The common conception of cells is that they are blebby sorts of things, amoeba-like, floating in a nutrient soup with everything they need to survive safely contained within their membrane. Maybe an illustration from a biology textbook is coming to mind even now.
Neurons aren’t like that at all. Yes, they have a round, blebby center, but shooting out from that center are long torturous processes, one to receive information (dendrites) and one to send out information (the axon). These processes can be as long as several feet–as long as the distance from the end of your big toe to the base of your spine.
A neuron’s sole reason for being is to receive information, integrate it, then pass it along. To do this, it must join with other neurons in a network. A lone neuron sends out those processes–searching, grasping fingers looking for a mate. Most of the time the neuron will only find rejection. You see, it cannot pair with just any other neuron. It must find the right one.
So those fingers continue on, listening for the call that says, “I’m here. I’m the one that was meant to listen to you.” And when that happens, the dendrites of one neuron clasp to the axon of another, forming a joint we call a synapse. The two neurons send chemical messengers across the gap of that synapse, rather like lobbing notes to your crush across a crowded classroom.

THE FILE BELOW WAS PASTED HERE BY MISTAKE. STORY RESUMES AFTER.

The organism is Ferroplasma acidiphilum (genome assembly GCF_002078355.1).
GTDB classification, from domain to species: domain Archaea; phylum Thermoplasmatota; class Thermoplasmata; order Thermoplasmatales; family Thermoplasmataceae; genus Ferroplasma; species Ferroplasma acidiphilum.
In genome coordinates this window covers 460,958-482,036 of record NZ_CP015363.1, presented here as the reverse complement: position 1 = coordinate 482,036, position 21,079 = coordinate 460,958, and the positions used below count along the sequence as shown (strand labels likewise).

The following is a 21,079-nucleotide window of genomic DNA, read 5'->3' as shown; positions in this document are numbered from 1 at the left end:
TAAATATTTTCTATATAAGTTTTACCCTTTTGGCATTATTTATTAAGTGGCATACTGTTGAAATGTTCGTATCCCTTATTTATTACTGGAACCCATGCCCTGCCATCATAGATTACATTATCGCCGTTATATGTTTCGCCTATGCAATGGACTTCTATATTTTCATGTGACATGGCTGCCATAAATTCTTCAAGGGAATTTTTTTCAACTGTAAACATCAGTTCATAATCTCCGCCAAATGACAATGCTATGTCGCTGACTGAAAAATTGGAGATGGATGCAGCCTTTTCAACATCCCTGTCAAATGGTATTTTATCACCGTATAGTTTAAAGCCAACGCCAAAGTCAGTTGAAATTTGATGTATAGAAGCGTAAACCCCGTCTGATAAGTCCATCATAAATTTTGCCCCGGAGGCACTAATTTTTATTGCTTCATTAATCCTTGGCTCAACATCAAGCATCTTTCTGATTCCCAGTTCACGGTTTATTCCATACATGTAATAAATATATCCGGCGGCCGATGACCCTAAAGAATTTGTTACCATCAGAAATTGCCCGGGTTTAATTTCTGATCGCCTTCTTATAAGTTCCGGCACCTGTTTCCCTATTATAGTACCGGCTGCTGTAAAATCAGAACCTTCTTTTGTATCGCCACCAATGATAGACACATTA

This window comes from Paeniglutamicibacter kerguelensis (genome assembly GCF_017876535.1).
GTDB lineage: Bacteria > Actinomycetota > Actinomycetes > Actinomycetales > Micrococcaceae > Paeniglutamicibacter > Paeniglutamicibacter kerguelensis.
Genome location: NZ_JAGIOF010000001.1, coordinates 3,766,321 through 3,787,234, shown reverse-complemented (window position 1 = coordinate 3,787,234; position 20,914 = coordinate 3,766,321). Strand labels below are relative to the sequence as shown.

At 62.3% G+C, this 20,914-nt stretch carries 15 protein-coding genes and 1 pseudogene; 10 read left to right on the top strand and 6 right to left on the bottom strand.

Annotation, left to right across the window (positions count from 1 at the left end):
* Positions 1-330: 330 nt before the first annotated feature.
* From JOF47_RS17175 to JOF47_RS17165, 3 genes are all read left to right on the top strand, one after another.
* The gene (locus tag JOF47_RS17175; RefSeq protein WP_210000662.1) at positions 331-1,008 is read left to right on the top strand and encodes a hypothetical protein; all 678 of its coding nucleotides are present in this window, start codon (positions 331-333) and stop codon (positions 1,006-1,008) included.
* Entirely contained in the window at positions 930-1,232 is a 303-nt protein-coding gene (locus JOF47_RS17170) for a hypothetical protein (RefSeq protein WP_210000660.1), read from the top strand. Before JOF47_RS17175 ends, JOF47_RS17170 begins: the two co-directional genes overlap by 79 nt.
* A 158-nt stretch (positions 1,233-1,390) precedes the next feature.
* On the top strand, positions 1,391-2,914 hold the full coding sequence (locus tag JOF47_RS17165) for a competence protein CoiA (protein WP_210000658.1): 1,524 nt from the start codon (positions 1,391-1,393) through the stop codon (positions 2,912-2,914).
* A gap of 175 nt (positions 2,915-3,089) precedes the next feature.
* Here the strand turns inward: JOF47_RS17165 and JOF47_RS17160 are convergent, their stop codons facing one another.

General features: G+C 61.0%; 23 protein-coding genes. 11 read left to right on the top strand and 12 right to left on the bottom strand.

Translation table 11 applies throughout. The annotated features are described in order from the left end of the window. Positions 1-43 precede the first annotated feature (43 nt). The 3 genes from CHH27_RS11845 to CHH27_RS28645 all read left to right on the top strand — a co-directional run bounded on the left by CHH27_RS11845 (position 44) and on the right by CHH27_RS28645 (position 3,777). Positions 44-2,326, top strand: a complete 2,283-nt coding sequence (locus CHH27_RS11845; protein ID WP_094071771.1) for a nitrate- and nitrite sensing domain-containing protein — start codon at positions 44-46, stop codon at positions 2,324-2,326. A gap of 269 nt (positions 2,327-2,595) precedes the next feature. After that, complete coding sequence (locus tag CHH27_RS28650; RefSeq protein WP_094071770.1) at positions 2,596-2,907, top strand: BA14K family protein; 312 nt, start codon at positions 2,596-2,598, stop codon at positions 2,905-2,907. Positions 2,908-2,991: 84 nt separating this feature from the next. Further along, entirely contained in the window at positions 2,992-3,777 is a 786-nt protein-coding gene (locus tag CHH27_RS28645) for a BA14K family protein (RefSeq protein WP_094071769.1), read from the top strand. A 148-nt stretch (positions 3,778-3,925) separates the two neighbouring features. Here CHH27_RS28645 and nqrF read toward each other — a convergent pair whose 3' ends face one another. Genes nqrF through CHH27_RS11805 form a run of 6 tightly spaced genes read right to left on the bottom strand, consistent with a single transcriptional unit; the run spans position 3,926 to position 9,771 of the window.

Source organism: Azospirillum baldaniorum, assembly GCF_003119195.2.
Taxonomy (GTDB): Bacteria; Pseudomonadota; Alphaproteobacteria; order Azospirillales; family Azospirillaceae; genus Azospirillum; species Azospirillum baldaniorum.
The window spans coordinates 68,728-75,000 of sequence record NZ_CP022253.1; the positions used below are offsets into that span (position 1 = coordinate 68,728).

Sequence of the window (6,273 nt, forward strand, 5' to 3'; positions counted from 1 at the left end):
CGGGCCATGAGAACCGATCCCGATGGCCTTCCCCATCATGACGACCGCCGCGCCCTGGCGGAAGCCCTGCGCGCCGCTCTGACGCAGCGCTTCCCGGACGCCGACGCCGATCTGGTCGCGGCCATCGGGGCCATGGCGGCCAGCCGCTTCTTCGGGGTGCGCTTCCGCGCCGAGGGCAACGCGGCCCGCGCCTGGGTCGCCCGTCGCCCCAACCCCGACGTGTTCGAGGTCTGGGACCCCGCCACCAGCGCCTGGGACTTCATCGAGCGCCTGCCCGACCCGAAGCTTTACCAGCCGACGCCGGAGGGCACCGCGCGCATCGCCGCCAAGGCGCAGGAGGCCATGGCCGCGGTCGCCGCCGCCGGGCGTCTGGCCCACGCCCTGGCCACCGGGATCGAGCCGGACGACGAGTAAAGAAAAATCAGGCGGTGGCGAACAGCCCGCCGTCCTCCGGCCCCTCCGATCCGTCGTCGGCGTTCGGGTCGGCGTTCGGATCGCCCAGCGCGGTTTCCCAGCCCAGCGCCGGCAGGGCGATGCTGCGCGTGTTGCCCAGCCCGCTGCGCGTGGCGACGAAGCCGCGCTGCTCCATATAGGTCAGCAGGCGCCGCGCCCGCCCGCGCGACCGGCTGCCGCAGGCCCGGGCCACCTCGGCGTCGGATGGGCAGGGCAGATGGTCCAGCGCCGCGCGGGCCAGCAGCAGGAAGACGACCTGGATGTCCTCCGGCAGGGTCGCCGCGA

(Pedantic scientific aside: Yes, synaptic transmission is much, much more complicated than that and the composition of synaptic scaffolding still holds unknowns, etc, etc. It’s still a nice metaphor.)
But what happens to a neuron in isolation?
Take a single neuron, newly born, and place it in a dish, covered with nutrient broth. All alone. What will it do?
A neuron that isn’t sending information, that isn’t communicating, dies. So what happens to our lone neuron in the dish?
It forms a synapse with itself–an auto-synapse. (More commonly referred to as an autapse.) Without anyone else to send its signals to, it sends them to itself. It has to, or it will die.
I’m currently revising a book I wrote a few months ago, where the hero is terrified of his emotions. He thinks they are wrong, wrong, wrong, and shares them with no one.
But you can’t extirpate an entire emotional life. You would die.
So he keeps them to himself, sending them to the deepest part of him and convinces himself that they have disappeared. In sum, he is a neuron that has had to synapse on itself.
So I’m sending him a heroine. She’s holding out her hand, saying “I’m here. I’m the one that was meant to listen to you.”
He only has to reach out and grasp it.